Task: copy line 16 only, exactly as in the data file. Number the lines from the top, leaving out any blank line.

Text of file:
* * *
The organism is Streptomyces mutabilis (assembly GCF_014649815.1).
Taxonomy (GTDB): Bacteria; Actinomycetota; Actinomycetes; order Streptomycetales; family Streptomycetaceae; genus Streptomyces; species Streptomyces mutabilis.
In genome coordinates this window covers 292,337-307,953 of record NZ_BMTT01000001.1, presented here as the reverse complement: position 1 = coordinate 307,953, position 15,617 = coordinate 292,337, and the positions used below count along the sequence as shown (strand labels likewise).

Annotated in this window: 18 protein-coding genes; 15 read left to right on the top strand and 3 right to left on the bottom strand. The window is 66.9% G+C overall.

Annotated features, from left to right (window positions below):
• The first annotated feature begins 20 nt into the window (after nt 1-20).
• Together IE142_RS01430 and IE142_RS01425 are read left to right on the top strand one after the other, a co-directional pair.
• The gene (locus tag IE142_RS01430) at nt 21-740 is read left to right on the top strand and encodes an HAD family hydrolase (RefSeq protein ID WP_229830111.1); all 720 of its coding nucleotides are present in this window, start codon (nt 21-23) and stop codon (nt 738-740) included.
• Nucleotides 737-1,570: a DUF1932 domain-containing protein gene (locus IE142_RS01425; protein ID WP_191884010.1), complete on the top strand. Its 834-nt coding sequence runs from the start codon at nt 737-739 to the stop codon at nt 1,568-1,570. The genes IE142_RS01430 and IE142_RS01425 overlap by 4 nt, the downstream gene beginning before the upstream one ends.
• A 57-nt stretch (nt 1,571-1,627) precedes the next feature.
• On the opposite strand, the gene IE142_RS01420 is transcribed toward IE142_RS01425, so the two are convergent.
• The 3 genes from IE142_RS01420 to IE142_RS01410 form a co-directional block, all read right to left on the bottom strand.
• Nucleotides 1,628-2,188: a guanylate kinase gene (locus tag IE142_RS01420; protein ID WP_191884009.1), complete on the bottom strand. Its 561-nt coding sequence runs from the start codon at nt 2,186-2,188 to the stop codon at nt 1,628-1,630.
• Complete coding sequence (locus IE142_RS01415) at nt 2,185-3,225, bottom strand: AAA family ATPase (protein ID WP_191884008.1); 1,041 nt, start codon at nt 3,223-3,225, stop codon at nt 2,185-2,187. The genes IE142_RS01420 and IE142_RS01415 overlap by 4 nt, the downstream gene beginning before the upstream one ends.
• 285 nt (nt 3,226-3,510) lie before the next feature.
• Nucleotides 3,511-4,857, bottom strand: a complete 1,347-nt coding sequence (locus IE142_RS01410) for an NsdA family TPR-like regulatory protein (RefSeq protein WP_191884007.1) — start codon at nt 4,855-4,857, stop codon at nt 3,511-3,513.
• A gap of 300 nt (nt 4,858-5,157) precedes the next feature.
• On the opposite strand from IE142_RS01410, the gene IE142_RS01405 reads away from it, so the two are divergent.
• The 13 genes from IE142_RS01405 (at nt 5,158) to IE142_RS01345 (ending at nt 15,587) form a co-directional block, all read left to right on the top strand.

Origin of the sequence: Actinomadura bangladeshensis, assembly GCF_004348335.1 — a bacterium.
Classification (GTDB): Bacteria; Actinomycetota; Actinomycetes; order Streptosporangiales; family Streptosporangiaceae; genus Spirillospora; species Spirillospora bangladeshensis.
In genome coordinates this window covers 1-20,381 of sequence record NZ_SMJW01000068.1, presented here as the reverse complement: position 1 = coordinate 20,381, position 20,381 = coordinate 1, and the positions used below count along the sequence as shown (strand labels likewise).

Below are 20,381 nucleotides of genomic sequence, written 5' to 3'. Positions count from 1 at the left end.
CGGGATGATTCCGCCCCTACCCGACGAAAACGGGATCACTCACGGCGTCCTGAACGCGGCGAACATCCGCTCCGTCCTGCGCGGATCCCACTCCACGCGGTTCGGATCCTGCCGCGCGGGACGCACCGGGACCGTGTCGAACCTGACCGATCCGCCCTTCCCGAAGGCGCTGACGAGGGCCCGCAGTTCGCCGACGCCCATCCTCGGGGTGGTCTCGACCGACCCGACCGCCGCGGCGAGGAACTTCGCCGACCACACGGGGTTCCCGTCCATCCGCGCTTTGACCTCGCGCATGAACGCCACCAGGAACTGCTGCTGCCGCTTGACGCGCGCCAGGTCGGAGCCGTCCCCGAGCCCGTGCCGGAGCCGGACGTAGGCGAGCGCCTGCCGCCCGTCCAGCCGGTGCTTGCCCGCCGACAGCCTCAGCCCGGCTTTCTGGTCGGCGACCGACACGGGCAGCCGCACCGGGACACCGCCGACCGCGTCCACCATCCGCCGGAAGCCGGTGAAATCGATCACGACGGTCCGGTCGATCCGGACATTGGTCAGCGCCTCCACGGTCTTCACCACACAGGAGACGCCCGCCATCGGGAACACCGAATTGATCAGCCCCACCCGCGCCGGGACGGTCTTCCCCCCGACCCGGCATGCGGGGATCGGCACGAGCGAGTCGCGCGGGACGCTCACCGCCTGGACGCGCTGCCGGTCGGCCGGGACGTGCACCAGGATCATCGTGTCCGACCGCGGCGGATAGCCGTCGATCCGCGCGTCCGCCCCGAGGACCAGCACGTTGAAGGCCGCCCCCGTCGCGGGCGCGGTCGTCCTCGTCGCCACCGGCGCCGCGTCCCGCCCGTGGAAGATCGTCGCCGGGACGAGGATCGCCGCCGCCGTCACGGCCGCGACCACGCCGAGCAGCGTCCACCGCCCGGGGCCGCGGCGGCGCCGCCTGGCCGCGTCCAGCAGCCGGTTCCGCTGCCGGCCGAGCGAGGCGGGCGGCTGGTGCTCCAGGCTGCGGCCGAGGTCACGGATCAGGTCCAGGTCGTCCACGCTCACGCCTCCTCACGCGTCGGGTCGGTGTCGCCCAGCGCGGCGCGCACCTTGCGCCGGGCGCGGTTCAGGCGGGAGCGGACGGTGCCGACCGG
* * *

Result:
• Nucleotides 3,511-4,857, bottom strand: a complete 1,347-nt coding sequence (locus IE142_RS01410) for an NsdA family TPR-like regulatory protein (RefSeq protein WP_191884007.1) — start codon at nt 4,855-4,857, stop codon at nt 3,511-3,513.